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How bullets shattered a dream

NAIROBI, Kenya, Jan 25 – At his prime age of 28, James Ng’ang’a Muiruri had just completed his PhD, a prestigious Doctor of Law degree from the University of Sheffield, UK.

But his ‘swift victory’ was taken away in just minutes and by five bullets, two to the head, three to the chest, all at close range.

The son of the former Gatundu North Member of Parliament Patrick Muiruri was on the wrong end of a gun barrel belonging to an Inspector of Police attached to the Capital Hill Police Post.

Having attained a Distinction in the coveted degree, Ng’ethu Star as he was popularly referred to by close friends was surely destined for good things in life. But this was not to be.

In his blog Ng’ang’a describes his Doctorate degree as the ‘best achievement’ in his life.

“Since being awarded the doctorate, every moment has felt like a quiet afternoon with the fresh air forming some summer saxophone note, rising and falling on a warm breeze. With jewels in my heart, it is heaven here and the light that glows inside my heart feels like the salvation that will hopefully free my soul and brighten many others,” he states.

Indeed, he was a man happy with his achievements; “Overall, in considering my purpose on life, I see myself as an idea that must find expression. In the very least, I hope that my story peels away the layers of doubt that covers many of those that are discouraged by exclusive and bureaucratic systems. Anyone, and everyone, deserves a chance at the shot.”

To the young Ng’ang’a, Friday night was a day out just like any other where he could assemble with his friends for a drink-up.

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And they were all sons of the wealthy politicians or traders in Nairobi, residing in posh estates.

“We went out drinking in various clubs and eventually settled in Westlands where we had a brief argument with some guys sitting next table,” a friend to the deceased told Capital News on Sunday.

He could not confirm reports that they were arguing over a woman in the pub as earlier suggested by witnesses and reported in a local daily.

Bouncers in the club were swift enough to separate what could have degenerated into an all out bar brawl.

They separated the other group and reportedly allocated them a table, far from the Ng’ang’a’s.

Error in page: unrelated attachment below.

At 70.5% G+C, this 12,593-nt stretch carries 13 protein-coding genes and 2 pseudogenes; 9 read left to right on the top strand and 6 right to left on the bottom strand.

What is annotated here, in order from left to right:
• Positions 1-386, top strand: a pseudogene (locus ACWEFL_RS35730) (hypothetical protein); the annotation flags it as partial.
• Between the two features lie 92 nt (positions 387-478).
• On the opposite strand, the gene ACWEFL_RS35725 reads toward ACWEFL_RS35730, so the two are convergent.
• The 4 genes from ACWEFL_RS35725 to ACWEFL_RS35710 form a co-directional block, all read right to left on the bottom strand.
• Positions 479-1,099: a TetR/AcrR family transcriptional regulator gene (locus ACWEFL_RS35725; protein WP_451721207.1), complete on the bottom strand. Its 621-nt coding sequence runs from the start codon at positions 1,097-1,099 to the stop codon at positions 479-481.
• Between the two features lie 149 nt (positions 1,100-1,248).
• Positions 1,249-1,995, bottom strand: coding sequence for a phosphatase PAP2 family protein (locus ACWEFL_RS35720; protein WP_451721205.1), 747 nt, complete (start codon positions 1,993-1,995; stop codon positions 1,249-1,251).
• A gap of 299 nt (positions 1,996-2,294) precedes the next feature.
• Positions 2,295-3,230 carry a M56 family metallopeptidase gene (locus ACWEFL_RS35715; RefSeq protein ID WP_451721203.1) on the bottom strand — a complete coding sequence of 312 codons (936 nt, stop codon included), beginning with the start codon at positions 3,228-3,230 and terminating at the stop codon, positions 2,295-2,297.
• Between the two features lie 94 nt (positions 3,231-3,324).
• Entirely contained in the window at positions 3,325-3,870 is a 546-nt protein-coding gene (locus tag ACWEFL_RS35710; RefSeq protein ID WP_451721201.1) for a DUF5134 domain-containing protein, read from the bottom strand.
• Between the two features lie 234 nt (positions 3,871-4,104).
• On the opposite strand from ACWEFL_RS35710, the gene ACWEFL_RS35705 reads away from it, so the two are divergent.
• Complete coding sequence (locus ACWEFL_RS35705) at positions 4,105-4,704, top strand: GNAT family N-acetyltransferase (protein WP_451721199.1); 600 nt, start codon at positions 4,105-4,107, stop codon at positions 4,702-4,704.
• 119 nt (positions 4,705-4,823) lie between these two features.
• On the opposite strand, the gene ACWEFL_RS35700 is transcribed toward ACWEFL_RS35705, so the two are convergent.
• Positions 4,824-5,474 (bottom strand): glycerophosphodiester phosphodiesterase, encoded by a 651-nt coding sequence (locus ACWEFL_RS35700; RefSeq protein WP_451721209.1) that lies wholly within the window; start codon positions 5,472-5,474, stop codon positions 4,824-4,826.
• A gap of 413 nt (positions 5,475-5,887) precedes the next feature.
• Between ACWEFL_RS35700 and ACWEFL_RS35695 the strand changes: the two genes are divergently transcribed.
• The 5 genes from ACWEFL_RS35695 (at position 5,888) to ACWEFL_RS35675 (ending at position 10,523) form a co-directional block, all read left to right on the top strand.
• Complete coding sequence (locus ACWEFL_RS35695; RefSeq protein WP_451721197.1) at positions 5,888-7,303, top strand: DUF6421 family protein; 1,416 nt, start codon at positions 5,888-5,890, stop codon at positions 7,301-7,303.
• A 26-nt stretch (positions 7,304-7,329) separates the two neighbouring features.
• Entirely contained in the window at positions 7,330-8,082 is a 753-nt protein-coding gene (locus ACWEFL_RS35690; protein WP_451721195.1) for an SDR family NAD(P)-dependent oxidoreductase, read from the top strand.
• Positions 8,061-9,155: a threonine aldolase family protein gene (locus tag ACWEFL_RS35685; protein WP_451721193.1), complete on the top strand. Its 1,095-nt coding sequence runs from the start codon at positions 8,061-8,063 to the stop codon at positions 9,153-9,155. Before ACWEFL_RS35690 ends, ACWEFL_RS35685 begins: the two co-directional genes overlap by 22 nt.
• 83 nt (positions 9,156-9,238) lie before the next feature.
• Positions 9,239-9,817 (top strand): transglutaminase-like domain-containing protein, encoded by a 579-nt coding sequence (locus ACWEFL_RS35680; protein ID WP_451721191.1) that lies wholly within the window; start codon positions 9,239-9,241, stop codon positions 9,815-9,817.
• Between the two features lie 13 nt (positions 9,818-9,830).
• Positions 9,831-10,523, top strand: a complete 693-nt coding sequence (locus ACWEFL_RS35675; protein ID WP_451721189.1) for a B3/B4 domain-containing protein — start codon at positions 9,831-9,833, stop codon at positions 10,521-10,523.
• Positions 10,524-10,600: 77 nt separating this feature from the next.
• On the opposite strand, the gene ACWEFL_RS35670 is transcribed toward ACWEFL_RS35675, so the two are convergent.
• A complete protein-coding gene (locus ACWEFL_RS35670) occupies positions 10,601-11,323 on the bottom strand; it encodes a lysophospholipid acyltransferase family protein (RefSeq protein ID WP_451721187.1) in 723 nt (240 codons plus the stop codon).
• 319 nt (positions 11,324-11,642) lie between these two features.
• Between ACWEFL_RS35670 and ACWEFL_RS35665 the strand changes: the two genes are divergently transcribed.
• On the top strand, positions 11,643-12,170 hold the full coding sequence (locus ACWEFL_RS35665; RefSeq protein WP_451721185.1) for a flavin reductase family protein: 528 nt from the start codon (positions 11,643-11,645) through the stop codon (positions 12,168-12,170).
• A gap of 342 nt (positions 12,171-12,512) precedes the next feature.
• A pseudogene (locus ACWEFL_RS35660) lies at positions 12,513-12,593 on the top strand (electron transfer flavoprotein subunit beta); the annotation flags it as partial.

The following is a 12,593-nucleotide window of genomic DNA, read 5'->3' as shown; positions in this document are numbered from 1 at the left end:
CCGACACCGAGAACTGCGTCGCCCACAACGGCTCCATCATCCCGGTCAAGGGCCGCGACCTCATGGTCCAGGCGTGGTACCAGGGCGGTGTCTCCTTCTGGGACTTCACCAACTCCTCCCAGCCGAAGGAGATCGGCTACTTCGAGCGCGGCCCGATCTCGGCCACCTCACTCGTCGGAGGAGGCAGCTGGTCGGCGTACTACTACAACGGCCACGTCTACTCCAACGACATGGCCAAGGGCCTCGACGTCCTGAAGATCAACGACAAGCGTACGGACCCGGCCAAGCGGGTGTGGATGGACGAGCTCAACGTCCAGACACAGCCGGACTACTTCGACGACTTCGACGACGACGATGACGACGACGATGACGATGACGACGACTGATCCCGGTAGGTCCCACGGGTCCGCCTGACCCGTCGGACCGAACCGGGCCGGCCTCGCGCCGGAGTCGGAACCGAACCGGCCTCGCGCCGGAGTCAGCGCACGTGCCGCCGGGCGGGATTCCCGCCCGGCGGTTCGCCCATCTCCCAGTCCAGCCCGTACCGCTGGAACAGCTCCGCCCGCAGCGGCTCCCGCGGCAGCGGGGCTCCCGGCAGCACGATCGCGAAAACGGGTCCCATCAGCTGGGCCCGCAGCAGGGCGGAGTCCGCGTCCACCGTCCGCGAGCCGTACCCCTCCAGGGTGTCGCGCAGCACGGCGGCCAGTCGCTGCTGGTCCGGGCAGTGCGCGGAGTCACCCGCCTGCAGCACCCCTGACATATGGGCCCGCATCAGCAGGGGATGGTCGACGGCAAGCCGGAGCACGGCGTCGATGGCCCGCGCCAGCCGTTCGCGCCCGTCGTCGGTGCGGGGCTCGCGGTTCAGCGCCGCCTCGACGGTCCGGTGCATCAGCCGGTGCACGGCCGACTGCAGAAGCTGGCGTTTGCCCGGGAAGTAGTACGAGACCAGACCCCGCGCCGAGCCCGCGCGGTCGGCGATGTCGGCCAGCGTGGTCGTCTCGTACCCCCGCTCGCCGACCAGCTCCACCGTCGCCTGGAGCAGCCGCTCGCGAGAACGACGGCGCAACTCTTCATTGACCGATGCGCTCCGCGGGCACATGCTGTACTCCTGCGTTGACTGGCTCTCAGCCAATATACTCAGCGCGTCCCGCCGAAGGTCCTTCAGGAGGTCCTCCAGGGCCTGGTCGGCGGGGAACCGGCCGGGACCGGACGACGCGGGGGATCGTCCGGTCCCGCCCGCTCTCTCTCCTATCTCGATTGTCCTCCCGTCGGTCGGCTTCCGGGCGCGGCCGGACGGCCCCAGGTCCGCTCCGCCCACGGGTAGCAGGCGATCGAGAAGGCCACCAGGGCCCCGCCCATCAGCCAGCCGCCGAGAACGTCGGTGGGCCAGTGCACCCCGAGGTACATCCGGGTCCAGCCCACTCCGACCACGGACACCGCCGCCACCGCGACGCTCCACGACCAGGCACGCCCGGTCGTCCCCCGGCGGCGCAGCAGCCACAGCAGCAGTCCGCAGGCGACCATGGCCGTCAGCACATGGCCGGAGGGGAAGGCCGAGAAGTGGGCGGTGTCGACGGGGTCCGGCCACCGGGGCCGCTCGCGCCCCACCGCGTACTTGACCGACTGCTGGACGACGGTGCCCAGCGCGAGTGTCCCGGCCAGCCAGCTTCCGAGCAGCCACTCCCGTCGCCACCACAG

“Even after being separated, one of the guys in our table (sic) went to the washroom and picked up yet another argument and they almost fought in there. That was the beginning of all the trouble,” he added.

 It was already at dawn and the bar management requested patrons to leave because it was time to shut down.

“The other group was the first to leave. We left a few minutes later and unknown to us, the group comprised of a senior police officer who was enraged after the argument,” he said.

According to witnesses, the group left in three cars, but on reaching Ring Road a car the senior police officer was driving blocked Ng’ang’a’s vehicle and tried to force him out.

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“It appears he wanted to handcuff him but he resisted, prompting an argument, that is when he drew the gun and shot at him,” he recounted.

With gun shots renting the air that Saturday morning, everyone in the vicinity including Ng’ang’a’s friends took off, save for his younger brother who with the help of good Samaritans rushed him to the MP Shah Hospital.

The officer is reported to have driven to the Buru Buru police station where he presented himself to authorities.

“He went to the station and said he had shot someone but he did not give more details until the officers at the station heard the information being relayed in their communication gadgets that a man had been shot dead in Westlands. That is when he was arrested,” a senior police officer familiar with the investigations said.

Meanwhile, part of the group that was with Ng’ang’a was at the Parklands police station reporting the matter, only to join their colleagues later at the MP Shah hospital where the sad news were relayed to them.

By Sunday afternoon, police said six first-hand witnesses had recorded statements over the killing.

“The investigation is progressing on well, we have a number of witnesses lined up to record statements,” Nairobi Provincial Police chief Njue Njagi said.

Ng’ang’a’s brother John who witnessed the episode was among people who had recorded statements with the police.

 Capital News reliably established that the police officer arrested over the murder is an Inspector of Police who was in charge of the Capital Hill Police Post.

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And on Sunday, Justice and Cohesion Minister Martha Karua was at the Nairobi home of the late Ng’ang’a in Nyari estate where he condemned the top police management for ‘failing to provide proper leadership.’

“The reforms in the police are long over due, it is time to act and we are going to act, this tell us that there are many more rogue police officers in the force,” she told journalists.

“The reforms will include a total overhaul of the top leadership in line with Waki’s recommendations in his report on the post election violence,” she said.

Ng’ethu Star is sub-headlined “From that Destined Child beneath the Stars that light the African Village along the valleys of River Chania, to the Road to Doctorate and Beyond the eagle’s heights.”


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